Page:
Whether this scene is a mark of the writer’s own sub-conscious conservatism or a safety net spread out with commercial compulsions in mind is hard to tell. It is troubling though, as is the odd emphasis on how homosexual relations ought to be private during a TV news announcement about the Supreme Court’s ruling on Section 377 of the Indian Penal Code that earlier criminalised same-sex relations. This moment in the film would perhaps pacify conservatives who seem to have this bizarre expectation that anyone who is not heterosexual wants nothing more than to have sex in public. Perhaps that is why it is there.

Hopefully these aberrations will find mention among the many conversations SMZS will spark off. That it will spark off conversations is a given. This is, after all, no ordinary film raising ordinary questions, as is evident early on when two characters dwell on how a father’s sole contribution to creating a child is his  sperm. One of them adds that a child spends an entire lifetime repaying the debt of that single sperm. So you see, SMZS’s courage lies not just in its condemnation of homophobia, but also in its questioning of the very foundation of the Indian patriarchal family structure which rests on the belief that children owe parents a debt of gratitude for having made them/us.

SMZS is funny, brave, smart and thoughtful, and Kewalya is a voice worth listening to.

Rating (out of 5 stars): 3.5

CBFC Rating (India):
Running time:
119 minutes 37 seconds 

This review has also been published on Firstpost:


Release date:
Kerala: February 7, 2020
Delhi: February 14, 2020
Anoop Sathyan

Shobana, Dulquer Salmaan, Suresh Gopi, Kalyani Priyadarshan, K.P.A.C. Lalitha, Urvashi, Johnny Antony
Malayalam with Tamil

Gawd, she is gorgeous!

In a decade that has been crying out for more films with Shobana, debutant director Anoop Sathyan – son of the legendary Sathyan Anthikad – has pulled off a coup. First, he convinced the stunning actor-dancer to star in Varane Avashyamundu (Groom Wanted). Then, in an era where major male stars in their 50s and 60s insist on playing comparative youngsters romancing women played by female actors of their children’s generation, he cast veteran stalwart Suresh Gopi in the role of her beau. As if that were not impressive enough, Anoop has Dulquer Salmaan – one of contemporary Mollywood’s most powerful young stars, debuting as a producer here – happily hanging out in the background playing one of several charming characters in this ensemble film, instead of using his clout to increase his screen time.

A hat tip to Dulquer for willingly subordinating himself to the requirements of the script. A hat tip and a salaam to Anoop for envisioning a primary role for an older woman star in an industry that marginalises women of all ages, more so those past 30/35.

Varane Avashyamundu is set in an apartment complex in Chennai, home to a disparate group of people. Shobana plays Neena, a French teacher and single mother whose daughter Nikitha (Kalyani Priyadarshan) is obsessed with arranging a marriage for herself. Dulquer plays a chap nicknamed Fraud, sharing a home with his much younger brother and a lady he calls Akashavani (K.P.A.C. Lalitha). This sociable gang are a sharp contrast to their diffident, hot-tempered, lonely neighbour, the retired Major Unnikrishnan (Suresh Gopi).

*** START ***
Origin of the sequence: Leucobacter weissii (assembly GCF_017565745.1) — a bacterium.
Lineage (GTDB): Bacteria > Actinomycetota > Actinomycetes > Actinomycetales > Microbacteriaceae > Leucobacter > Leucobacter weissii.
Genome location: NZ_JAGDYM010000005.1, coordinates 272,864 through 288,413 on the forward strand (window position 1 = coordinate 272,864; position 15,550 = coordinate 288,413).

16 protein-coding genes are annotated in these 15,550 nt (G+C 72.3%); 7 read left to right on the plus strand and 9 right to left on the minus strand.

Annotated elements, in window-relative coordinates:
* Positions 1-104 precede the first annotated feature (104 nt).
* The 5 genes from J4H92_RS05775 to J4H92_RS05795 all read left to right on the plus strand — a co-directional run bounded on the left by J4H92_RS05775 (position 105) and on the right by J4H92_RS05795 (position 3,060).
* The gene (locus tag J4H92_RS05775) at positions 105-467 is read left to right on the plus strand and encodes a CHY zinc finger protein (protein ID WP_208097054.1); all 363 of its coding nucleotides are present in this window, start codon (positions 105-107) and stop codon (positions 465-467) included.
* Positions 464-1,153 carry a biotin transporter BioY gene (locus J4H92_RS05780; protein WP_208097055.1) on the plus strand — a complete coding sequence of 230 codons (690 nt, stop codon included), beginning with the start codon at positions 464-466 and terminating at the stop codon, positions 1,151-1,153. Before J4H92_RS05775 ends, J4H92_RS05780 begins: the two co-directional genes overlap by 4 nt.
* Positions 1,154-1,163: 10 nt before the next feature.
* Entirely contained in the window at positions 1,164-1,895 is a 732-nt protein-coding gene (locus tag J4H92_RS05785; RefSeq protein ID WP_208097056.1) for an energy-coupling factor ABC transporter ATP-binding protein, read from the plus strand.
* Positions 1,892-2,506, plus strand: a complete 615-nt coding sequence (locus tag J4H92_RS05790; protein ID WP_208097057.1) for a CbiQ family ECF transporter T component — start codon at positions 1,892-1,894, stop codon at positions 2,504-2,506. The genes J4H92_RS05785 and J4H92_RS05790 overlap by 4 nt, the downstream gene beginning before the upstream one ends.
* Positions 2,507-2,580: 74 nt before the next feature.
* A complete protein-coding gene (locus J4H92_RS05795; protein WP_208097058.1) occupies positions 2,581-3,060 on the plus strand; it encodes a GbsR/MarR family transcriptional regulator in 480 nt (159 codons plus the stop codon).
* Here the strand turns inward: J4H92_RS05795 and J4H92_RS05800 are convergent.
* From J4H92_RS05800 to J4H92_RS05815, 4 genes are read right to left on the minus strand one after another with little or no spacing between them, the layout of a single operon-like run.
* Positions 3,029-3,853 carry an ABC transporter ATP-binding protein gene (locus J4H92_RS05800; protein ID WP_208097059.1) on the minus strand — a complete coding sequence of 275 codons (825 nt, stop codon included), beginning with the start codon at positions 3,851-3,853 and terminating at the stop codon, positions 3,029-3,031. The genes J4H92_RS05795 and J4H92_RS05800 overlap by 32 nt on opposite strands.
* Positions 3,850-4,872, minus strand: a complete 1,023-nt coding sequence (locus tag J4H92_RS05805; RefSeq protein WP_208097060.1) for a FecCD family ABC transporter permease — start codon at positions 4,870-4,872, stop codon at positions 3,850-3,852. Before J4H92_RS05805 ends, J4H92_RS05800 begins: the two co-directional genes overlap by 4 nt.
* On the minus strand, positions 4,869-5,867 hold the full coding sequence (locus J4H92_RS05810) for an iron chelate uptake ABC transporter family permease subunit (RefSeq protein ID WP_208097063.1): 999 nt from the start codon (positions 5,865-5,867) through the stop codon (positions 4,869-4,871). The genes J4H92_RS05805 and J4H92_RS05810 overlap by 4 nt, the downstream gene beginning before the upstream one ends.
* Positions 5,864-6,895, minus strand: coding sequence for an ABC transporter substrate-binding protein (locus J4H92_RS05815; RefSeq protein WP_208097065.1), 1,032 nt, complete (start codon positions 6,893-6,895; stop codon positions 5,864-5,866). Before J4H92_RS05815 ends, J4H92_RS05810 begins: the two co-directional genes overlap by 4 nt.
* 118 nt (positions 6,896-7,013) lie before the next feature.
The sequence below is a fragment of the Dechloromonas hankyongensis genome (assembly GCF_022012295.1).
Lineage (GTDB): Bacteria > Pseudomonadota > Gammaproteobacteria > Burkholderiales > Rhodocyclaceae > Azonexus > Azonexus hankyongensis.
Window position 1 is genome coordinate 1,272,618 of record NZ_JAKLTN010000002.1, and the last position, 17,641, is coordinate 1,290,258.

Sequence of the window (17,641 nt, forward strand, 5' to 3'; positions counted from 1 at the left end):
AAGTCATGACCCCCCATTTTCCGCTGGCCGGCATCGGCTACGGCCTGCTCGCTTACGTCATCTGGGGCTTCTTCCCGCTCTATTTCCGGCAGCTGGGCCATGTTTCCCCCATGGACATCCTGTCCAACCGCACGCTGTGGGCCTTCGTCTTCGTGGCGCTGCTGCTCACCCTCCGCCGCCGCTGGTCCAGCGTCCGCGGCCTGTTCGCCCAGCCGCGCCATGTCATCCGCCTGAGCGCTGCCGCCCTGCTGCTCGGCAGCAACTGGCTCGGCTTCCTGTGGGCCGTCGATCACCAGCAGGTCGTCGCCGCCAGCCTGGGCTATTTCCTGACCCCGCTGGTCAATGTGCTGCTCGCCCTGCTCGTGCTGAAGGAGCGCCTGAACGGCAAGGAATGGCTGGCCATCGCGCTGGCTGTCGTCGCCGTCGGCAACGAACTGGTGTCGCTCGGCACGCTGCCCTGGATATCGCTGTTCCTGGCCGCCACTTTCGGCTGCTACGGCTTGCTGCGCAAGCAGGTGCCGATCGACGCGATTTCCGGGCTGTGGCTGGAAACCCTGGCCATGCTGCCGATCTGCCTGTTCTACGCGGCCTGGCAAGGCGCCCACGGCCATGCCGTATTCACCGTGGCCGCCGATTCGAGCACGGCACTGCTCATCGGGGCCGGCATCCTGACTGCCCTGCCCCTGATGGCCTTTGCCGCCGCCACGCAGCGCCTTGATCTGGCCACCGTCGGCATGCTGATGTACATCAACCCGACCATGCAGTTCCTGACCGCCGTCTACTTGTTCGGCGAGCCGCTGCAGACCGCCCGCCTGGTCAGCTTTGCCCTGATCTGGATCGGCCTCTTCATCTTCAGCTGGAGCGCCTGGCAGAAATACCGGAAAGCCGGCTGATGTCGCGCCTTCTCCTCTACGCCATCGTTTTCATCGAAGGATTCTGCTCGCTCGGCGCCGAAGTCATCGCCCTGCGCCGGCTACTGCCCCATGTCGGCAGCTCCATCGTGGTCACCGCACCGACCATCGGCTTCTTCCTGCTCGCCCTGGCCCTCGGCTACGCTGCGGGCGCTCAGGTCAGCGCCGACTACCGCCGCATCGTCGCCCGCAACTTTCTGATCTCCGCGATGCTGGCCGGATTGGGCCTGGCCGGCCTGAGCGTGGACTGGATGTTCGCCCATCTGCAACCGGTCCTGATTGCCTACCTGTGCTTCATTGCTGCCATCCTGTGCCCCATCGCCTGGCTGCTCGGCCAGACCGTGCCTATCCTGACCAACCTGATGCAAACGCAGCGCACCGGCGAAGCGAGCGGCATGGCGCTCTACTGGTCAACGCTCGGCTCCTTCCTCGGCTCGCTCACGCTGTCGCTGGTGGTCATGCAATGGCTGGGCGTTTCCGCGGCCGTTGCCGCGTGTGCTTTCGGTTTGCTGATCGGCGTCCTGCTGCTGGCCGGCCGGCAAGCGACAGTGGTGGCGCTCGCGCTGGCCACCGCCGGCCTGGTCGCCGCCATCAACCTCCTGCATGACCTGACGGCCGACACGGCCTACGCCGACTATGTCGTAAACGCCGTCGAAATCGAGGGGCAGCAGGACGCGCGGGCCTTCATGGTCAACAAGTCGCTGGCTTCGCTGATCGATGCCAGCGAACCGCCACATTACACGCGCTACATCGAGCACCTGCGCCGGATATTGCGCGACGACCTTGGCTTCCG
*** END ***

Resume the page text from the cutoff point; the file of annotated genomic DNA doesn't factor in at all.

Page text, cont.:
From the moment we are introduced to these characters, it is not hard to guess where they will end up. Despite that predictability and the incompleteness of a couple of the relationship graphs, the overall pleasantness of the narrative, the progressiveness that goes beyond just the casting and the collective charisma of the actors combine to elevate the film to another level altogether.

So yes, I would certainly have liked to better understand Nikitha’s long-standing resentment towards her loving mother. It would have been nice to better explore Fraud’s equation with his little sibling. And names like Fraud and Akashavani sound more than a bit pretentious. But in other areas, Anoop’s script proves unexpectedly satisfying.

For one, the romance between Neena and the Major develops smoothly without caricaturing either of the individuals involved or mocking their age. Second, the warmth between Nikitha and the parent of one of the potential grooms she finds online is heartwarming. Varane Avashyamundu has an easy sense of humour, and like his father, Anoop has an easy storytelling style. He also reveals himself to be a thinking writer when he features older people who turn out to be more forward thinking than their children, contrary to prevalent ageist assumptions that equate liberalism with youth. And most important, in an industry that has for decades now displayed a casual approach to domestic abuse, it is a relief to see a Malayalam film in which a husband’s violence towards his wife is considered condemnable.

The cast is uniformly likeable and the statuesque Shobana’s presence made me yearn for more of her in future (though I wish we were listening to her voice rather than Bhagyalakshmi dubbing for her here). Anoop elicits a relatively controlled performance from Gopi, during which just once does he allow the actor’s trademark mannered style to surface in a scene in which the Major asks a troublemaker menacingly, “Ormayundo ee mukham?” (Do you remember this face). That’s another thing – the film’s referencing of popular Malayalam cinema needed to be better written, and it could have done without that running joke about how Neena resembles Shobana.

But she is hotness and dignity personified, her co-stars are all easy on the eye and the storyline is sweet even if not extraordinary, making Varane Avashyamundu a happy overall experience.

Rating (out of 5 stars): 2.75

CBFC Rating (India):
Running time:
145 minutes

This review has also been published on Firstpost: